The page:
A woman named Brooke Livering was charged with homicide by vehicle after killing 17-year-old Emily Groft — a passenger in Livering’s Mitsubishi Eclipse — because Livering was driving at an “excessive speed” in the 400 block of Big Spring Road in Goldsboro, Pennsylvania. Livering was apparently arguing over the phone via text message with her significant other, and lost control of the wheel.
Distracted driving is clearly a common problem that has evolved since the early development of new technology like cell phones. The problem is evident now with driverless cars and the continual implementation of more and more technology in vehicles. How do we balance these continual conveniences, and the need to communicate the importance of alert drivers?
The more advanced technology gets, the more of an adverse effect it has on our concentration while driving. The big question is, if we’re consciously aware of the consequences, why is there a continuation of distracted driving related accidents?
More than eight deaths and 1,161 injuries occur due to accidents involving a distracted driver every day in the United States alone, according to the Centers for Disease Control and Prevention. Many people don’t realize that every time they get behind the wheel, their lives or someone else’s are at risk. This is especially the case when they are distracted with mobile devices.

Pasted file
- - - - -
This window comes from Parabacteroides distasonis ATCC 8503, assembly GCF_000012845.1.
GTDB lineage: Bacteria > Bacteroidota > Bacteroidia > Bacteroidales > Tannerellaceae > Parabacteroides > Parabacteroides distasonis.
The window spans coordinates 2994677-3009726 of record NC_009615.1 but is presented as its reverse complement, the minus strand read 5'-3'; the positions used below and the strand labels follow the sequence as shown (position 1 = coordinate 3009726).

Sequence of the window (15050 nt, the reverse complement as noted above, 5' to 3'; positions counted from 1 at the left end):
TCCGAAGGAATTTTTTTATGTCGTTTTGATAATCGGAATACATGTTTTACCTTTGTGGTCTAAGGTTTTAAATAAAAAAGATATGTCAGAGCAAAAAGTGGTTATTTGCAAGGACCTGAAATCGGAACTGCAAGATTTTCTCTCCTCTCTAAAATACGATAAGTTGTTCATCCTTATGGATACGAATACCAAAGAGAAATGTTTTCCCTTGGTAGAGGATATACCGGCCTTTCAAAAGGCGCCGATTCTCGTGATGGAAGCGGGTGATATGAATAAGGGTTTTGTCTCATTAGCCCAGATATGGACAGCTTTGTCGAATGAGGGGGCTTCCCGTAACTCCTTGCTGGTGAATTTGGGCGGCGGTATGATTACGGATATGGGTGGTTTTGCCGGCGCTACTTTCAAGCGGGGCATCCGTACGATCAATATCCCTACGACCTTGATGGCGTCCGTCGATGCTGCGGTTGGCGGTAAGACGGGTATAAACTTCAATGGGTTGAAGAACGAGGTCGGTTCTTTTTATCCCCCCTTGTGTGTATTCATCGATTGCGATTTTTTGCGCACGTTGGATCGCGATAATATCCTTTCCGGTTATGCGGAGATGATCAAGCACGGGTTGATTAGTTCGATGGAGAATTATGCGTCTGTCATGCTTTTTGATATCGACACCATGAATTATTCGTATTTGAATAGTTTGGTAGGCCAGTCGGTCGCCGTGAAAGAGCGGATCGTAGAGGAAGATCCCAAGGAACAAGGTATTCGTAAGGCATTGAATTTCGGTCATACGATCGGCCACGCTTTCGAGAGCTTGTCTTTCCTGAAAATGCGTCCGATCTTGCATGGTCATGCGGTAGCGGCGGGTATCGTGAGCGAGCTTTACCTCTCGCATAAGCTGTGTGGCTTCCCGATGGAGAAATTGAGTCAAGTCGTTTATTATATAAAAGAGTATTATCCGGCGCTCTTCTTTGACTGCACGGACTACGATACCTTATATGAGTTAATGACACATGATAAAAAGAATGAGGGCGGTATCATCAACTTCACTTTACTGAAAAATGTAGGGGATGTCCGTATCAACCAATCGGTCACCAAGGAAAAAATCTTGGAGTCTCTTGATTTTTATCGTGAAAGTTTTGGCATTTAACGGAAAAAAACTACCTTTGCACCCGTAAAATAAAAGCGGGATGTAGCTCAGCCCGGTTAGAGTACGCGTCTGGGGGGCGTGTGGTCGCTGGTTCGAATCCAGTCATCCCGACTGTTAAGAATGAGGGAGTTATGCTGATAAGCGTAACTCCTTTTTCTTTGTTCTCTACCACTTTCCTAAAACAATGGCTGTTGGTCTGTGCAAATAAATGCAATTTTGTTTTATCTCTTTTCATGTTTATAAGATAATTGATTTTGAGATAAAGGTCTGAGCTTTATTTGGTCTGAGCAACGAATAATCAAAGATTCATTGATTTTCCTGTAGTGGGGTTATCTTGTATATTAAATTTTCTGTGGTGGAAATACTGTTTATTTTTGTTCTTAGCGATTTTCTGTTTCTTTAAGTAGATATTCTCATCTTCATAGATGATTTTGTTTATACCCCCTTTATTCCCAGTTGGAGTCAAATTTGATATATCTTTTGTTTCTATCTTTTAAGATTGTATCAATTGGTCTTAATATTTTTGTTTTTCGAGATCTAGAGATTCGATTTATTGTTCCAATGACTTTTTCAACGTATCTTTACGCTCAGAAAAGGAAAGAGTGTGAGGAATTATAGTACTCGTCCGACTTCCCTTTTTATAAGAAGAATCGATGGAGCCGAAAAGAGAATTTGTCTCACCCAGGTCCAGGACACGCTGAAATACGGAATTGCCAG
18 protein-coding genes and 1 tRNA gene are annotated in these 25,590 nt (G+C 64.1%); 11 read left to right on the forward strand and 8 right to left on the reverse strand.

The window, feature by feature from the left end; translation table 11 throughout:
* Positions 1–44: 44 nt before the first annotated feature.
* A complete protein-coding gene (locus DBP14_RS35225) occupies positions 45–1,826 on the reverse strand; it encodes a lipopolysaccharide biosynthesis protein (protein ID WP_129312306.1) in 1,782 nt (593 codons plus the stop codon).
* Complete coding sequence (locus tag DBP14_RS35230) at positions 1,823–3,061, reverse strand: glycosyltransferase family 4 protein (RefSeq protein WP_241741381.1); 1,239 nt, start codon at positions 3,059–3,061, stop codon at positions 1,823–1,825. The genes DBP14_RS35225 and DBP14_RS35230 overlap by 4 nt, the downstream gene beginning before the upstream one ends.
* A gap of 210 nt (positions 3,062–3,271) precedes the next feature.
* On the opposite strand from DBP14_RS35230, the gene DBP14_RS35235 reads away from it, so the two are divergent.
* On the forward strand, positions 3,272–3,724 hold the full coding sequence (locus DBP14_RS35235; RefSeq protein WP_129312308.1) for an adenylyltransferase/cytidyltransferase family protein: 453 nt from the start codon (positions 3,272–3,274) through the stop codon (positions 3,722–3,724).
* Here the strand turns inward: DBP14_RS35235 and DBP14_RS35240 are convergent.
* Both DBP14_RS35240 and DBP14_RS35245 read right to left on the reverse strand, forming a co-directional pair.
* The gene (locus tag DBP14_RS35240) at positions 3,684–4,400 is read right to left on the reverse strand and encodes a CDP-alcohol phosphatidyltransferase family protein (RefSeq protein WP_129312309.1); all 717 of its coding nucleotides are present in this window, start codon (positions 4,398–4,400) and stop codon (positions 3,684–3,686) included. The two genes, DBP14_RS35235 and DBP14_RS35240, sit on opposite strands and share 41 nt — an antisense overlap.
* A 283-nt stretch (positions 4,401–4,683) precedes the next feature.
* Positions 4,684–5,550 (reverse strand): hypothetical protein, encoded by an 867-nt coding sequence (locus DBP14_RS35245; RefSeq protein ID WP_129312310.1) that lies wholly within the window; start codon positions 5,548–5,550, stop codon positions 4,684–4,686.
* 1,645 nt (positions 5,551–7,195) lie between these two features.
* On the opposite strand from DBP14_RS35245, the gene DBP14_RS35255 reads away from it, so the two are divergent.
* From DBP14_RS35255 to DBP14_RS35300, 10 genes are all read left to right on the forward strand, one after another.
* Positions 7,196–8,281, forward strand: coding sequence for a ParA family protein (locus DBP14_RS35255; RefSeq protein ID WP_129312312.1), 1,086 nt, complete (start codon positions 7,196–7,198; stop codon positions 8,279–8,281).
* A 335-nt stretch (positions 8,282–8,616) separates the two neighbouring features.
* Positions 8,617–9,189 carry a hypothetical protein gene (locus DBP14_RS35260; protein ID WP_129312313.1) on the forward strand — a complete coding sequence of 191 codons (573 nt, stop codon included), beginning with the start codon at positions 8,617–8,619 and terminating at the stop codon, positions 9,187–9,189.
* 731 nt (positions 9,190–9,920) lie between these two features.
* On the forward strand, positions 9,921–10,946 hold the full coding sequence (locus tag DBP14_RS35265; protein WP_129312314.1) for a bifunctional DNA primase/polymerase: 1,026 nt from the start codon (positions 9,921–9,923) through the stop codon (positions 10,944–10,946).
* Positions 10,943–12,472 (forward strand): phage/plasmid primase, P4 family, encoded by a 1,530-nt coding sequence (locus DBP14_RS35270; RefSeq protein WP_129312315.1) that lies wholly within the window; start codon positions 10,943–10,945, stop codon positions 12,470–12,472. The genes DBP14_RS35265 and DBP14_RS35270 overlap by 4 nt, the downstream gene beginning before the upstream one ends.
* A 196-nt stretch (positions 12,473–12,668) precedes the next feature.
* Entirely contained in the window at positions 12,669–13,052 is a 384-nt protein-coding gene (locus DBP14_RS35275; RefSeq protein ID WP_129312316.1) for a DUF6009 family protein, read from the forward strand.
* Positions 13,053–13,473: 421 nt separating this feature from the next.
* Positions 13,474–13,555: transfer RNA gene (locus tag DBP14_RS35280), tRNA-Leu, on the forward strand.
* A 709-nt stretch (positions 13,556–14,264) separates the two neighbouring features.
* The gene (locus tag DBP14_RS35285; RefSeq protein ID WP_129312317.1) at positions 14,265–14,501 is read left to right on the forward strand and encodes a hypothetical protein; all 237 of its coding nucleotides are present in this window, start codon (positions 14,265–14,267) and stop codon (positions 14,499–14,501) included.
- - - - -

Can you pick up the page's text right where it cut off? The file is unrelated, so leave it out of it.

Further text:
Though there are already strict laws that ban texting while driving in the state of Pennsylvania, it’s very difficult for lawmakers to find a concrete way to cease distractions while driving. The bottom line is people do as they please no matter what, without fully taking into consideration the risks that lie within the situation. This is ultimately a choice that must fall on the individual. It is just unfortunate that individuals like Liverling didn’t have the foresight to avoid making that stupid choice.
Livering has to live with what she did for the rest of her life. Just a few seconds was all it took to cause the death of a young girl with her whole life ahead of her. Think about Groft the next time you decide to take your eyes off the road. Think about what your life would be like if you took the life of another human being. Think about if you would even have a life at all.
The opinions expressed in this article are solely those of the writer and are not representative of The Slate or its staff as a whole.